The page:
Jorge Aguilar will never forget the first time his tortilla dough successfully ballooned after hitting the griddle.
“I was like, ‘What the fuck?!’ Yo, that was so exciting!”
“Exciting” is perhaps not a word that immediately comes to mind when thinking about flour tortillas. The thin, flat, round pancake only has four ingredients — flour, water, salt and pork lard — and has traditionally taken a backseat to its corn counterpart in Mexican cuisine.
“A lot of people think flour tortillas are not from Mexico,” Aguilar says. “People assume it’s an American thing.”
Flour tortillas became prevalent in the Mexican culinary scene after the Spanish Conquest in the early 1500s, as the colonizers looked down on corn, according to The Houston Chronicle. Meanwhile, Jewish settlers escaping the Spanish Inquisition who landed in northern Mexico began making flour tortillas because corn is not kosher.
Regardless of the flour tortilla’s origins, Aguilar, who was born in Mexico and raised in California, has been turning New Yorkers on to the power of the tortilla via his Greenpoint tortilleria Border Town. Along the way, he’s earned a reputation for making one of the best flour tortillas in New York City.
It all started in late 2019 when Aguilar and Amanda Rosa, his partner and co-founder, moved from Las Vegas to Brooklyn to help open a new concept restaurant. Shortly after arriving, the pandemic intervened and shuttered plans for the eatery.
Suddenly out of a job and far from his family, Aguilar wanted a taste of home. So in 2020 he decided to try making flour tortillas from scratch.
“I wasn’t even thinking about selling or anything,” Aguilar says. “My family is not like a food [family]. I never grew up with my mom making food at home.” It was his sitter, Teresa, who used to make tortillas, he says. “Flour tortillas are kind of like the bread at home. We always had them at breakfast, lunch and dinner. Flour tortillas was the thing, still is the thing. So it was just me trying to make my own flour tortillas.”
What makes Aguilar’s tortillas balloon above the competition is the flour. His dad, who lives in Mexicali, Mexico, acquires flour from Sonora and brings it to Aguilar’s mother across the border in Calexico, California, where she then ships it to Brooklyn.
He had tried numerous flours available in the U.S. but none of them had the same texture that Sonoran flour offered. Aguilar also never reheats his tortillas. He wants people to try them as fresh as possible once they come off the griddle, or comal. “For me, it’s just the nostalgia of eating tortillas fresh off the comal,” Aguilar says. “I used to steal fresh tortillas from the comal and put some butter on it and eat it.”
After cracking the code on the tortilla — he didn’t perfect his recipe until last year — Aguilar started making tacos de guisado and selling them at Home Depots and car washes. Tacos de guisado are a rolled stir fry-style taco that could have refried beans, eggs and potatoes or dehydrated beef, among other options. They’re an extremely popular snack sold by vendors weaving through lines of cars waiting to cross the U.S.-Mexico border and something Aguilar grew up eating, so it was a natural item to sell.
Over the next three years, Aguilar started hosting pop-ups at bars and restaurants across the borough — Pink Metal, Ore Bar, Variety Coffee — and they quickly snowballed into one of the most in-demand eats around. In fact, he’s become so popular, thanks in part to some recent viral TikToks (not least of which was a visit by the influential Righteous Eats team), that people have waited in line for three hours to try his tacos and burritos. Currently, Aguilar is offering his tacos de guisado and a limited amount of breakfast burritos every Sunday morning at The Commune in Bed-Stuy.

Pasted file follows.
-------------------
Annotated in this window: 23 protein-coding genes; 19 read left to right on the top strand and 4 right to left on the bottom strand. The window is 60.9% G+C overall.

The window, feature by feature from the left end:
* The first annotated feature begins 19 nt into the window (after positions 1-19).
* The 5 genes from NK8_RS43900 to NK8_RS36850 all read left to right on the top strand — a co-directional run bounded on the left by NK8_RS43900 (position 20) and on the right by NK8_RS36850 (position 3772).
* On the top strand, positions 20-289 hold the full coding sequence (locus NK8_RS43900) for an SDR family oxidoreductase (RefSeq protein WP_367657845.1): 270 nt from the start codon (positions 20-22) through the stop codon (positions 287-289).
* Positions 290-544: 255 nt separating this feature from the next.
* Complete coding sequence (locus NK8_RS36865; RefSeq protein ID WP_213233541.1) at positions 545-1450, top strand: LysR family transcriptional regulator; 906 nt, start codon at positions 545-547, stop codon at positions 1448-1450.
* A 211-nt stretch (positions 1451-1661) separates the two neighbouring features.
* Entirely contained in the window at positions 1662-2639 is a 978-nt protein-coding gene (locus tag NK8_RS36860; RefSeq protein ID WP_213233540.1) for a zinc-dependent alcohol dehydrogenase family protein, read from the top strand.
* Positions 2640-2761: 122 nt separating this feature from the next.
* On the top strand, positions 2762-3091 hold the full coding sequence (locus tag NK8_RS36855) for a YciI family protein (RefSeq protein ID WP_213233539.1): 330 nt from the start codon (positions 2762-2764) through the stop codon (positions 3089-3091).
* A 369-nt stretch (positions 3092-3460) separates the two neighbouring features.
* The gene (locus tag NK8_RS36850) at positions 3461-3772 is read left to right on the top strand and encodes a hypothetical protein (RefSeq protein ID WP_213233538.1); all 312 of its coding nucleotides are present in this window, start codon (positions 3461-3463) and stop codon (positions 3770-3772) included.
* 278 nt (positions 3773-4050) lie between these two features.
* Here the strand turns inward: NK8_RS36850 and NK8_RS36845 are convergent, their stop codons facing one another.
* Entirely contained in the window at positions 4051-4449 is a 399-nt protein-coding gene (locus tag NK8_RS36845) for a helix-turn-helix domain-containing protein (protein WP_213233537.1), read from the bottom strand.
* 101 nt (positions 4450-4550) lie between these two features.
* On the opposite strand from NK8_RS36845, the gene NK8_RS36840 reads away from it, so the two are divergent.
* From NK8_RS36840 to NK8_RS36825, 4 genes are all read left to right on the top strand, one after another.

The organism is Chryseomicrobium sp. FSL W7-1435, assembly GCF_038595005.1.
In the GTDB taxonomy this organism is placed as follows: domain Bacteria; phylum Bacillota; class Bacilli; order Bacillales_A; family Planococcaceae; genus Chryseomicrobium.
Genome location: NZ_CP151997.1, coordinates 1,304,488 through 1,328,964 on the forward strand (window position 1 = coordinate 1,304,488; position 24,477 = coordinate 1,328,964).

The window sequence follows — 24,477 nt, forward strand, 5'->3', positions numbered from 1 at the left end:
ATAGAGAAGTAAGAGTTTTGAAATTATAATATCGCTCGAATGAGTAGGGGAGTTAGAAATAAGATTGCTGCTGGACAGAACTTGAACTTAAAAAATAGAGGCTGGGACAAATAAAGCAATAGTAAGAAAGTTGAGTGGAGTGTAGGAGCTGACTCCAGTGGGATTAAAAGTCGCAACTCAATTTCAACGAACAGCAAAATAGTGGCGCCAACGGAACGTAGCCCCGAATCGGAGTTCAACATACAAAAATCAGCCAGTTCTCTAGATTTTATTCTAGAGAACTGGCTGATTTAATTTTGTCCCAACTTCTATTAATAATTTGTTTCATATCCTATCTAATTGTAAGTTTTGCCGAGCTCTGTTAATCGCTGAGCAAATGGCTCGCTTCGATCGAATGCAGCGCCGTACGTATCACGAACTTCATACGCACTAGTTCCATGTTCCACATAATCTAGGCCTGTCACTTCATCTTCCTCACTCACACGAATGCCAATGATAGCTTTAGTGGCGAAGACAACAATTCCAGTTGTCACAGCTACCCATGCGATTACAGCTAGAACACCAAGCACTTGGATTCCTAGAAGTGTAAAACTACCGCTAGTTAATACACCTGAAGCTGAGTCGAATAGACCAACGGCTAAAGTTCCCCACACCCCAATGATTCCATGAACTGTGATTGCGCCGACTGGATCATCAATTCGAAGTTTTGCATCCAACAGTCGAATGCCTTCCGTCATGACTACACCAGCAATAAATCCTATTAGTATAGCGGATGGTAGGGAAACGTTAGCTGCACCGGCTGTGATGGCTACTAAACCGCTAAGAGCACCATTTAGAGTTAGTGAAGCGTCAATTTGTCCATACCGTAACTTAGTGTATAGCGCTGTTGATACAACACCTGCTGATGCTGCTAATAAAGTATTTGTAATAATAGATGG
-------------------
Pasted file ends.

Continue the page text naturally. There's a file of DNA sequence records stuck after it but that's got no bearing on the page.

The viral burrito (Max Kalnitz)
On a recent Sunday we visited the chef at his Commune pop-up to try his viral breakfast burrito — he wasn’t serving tacos on this particular morning. The burrito featured refried beans, scrambled eggs, grilled jalapeñopeppers, shredded cheese and bacon wrapped in a warm tortilla.
From the first bite it was apparent that this is unlike any supermarket or mass produced tortilla. It’s stretchy, conforming perfectly to every bite without jeopardizing the burrito’s structure. Not once did it unwrap, nor did anything inside the burrito tumble out.
The taste is out of this world — it’s crazy that something with so few ingredients can boast such a complex flavor, but here we are. The pork lard caramelizes beautifully into pockets of charred perfection, not to mention the Sonoran flour giving it a unique mouthfeel.
The eggs, paired with a generous amount of melted cheese, are velvet pillows of ooey-gooey goodness. Perfect softly-scrambled. The grilled jalapeños give a nice amount of heat every few bites, while the refried beans ensure no shortage of nutty flavor. Be sure to grab some of Aguilar’s sauces to take your taco or burrito to another level — the salsa macha was our favorite, boasting a wonderful punch of nutty and smokey flavors.
Aguilar’s dream is to eventually open his own brick and mortar spot. He’s not there quite yet, but starting on January 4 he’ll be cheffing up tacos and tortillas every Thursday through Saturday from 8 a.m. to 1 p.m. at The Screen Door in Greenpoint.
For now, he’s simply thrilled that people are enjoying his little slice of home.
“I just want to show people my Mexican food,” Aguilar says. “I’m very happy that people love what I’m doing. They’re enjoying what I like to eat, you know? I’m just bringing a little thing of my hometown to them.”
Border Town’s tortillas are available by the half-dozen at $7 for six-inch and $9 for nine-inch tortillas. The store Big Night and the butcher shop Marlow & Daughters also stock the tortillas. His pop-up at The Commune occurs weekly on Sundays at 10 a.m, and runs until sold out.